Using the Java language for musical composition

jMusic, created by Andrew Sorensen and Andrew Brown, is an open source framework for writing music programs in the Java language (see Related topics). It's built on top of the Java Sound API and allows composers to think at the musical level without having to worry about low-level audio programming details. Construction of a musical score in jMusic is elegant and intuitive. It mirrors the construction of musical scores on paper: Notes make up a phrase, phrases make up a part, and parts make up a score. The example in Listing 1 illustrates this simplicity.

Listing 1. "Bicycle Built for Two," by Harry Dacre, in jMusic
int[] pitches = { C5, A4, F4, C4, D4, E4, F4, D4, F4, C4 };
double[] rhythmValues =
Note[] notes = new Note[pitches.length];
for (int i = 0; i < notes.length; i++) {
  // A note is made up of a pitch and duration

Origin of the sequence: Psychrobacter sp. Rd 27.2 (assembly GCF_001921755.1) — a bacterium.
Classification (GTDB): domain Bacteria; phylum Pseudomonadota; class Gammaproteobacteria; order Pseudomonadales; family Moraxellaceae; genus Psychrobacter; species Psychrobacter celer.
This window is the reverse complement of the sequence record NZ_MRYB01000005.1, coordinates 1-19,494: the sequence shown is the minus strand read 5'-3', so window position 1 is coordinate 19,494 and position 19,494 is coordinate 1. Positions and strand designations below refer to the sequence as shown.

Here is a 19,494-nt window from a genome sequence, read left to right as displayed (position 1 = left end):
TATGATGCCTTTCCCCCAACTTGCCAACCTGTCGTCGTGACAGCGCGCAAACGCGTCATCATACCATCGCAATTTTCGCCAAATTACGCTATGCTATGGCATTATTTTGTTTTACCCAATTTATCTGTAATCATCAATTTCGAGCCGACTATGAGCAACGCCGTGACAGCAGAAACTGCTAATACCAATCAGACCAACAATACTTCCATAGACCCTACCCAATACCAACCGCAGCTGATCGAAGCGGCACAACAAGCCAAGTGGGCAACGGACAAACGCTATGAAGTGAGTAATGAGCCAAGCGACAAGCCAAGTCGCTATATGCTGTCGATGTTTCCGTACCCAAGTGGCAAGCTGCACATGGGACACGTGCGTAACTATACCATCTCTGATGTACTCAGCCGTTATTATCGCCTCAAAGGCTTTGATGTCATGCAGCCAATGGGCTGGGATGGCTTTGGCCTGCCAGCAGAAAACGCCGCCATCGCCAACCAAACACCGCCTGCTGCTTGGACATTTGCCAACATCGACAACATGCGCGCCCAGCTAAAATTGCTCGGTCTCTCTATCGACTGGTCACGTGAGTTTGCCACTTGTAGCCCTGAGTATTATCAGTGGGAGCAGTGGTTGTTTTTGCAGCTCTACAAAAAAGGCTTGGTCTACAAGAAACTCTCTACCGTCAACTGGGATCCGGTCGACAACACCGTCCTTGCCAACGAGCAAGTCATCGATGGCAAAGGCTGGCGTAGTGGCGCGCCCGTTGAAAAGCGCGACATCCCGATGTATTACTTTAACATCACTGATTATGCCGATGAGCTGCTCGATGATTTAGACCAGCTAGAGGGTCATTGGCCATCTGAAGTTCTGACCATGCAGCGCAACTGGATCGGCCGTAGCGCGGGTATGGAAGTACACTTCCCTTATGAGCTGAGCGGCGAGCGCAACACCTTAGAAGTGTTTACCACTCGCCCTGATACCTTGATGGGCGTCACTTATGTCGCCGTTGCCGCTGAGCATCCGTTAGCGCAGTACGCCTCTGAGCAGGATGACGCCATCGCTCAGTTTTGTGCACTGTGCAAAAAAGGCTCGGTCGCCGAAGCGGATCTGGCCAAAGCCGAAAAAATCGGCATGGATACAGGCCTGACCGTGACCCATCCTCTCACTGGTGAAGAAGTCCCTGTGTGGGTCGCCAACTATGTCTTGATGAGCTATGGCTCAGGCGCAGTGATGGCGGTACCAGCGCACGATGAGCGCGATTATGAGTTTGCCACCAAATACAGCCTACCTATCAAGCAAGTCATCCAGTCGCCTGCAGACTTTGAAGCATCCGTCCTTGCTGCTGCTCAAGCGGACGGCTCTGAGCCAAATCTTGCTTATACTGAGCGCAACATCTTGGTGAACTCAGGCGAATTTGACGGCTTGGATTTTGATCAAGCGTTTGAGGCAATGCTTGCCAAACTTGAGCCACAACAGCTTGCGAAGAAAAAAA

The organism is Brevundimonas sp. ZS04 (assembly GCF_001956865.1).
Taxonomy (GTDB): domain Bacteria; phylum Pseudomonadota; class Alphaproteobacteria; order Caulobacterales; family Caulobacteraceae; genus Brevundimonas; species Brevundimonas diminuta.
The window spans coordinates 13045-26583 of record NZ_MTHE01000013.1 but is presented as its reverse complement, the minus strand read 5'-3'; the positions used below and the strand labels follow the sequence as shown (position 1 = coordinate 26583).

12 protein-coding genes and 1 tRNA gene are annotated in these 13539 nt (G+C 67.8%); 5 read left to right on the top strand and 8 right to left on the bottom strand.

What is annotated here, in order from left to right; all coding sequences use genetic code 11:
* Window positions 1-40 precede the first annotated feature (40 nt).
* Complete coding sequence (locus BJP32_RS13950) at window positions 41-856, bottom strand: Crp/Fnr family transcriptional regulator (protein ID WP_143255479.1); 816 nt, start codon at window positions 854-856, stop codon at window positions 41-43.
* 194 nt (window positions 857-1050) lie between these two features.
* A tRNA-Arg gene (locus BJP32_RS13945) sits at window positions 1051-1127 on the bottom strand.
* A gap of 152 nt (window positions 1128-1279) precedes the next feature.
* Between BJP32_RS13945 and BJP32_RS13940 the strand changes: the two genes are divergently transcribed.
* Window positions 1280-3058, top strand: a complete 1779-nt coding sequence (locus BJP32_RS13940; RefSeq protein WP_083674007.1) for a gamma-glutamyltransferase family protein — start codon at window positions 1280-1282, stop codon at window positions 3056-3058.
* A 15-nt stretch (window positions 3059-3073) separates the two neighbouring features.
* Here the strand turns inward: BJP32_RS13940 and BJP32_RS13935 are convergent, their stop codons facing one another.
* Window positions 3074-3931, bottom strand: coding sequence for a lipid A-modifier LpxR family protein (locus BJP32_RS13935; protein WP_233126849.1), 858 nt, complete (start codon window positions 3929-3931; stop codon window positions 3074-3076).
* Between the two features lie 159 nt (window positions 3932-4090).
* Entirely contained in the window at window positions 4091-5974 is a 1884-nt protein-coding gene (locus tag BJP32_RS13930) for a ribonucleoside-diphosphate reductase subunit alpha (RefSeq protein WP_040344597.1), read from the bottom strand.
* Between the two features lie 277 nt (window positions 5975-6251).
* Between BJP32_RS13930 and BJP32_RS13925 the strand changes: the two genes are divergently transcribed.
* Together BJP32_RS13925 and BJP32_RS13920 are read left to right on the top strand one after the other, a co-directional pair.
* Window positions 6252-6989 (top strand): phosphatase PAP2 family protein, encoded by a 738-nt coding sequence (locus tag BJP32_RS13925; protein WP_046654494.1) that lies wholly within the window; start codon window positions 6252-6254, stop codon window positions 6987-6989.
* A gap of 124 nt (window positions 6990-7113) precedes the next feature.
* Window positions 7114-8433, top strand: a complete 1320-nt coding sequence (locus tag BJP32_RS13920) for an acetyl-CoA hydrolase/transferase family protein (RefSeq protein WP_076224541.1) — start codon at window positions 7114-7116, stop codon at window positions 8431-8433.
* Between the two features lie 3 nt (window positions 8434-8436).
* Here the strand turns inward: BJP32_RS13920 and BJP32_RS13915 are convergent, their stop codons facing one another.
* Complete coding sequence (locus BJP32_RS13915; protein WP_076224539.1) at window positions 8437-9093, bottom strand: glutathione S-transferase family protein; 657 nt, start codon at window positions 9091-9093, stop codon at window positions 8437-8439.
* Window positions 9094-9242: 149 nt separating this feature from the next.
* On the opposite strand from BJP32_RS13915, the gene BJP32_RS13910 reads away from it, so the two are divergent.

notes[i] = new Note(pitches[i], rhythmValues[i]);
// A phrase is made up of notes
Phrase phrase = new Phrase(notes);
Part pianoPart = new Part("Piano", PIANO);
// A part is made up of phrases
// A score is made up of part(s)
int tempo = 180;
Score daisy = new Score("A Bicycle Built For Two", tempo, pianoPart);
// In key of F: 1 flat
// In 3/4 time
// Display score in standard musical notation
// Write out score to MIDI file
Write.midi(daisy, "C:\\Daisy.mid");

Now, listen to the resulting MIDI file.

jMusic has many other nice features in addition to MIDI functionality. For example, you can display your score in conventional music notation. Also, the mod package lets you perform transformations on phrases, such as transposing or inverting.

Automatous Monk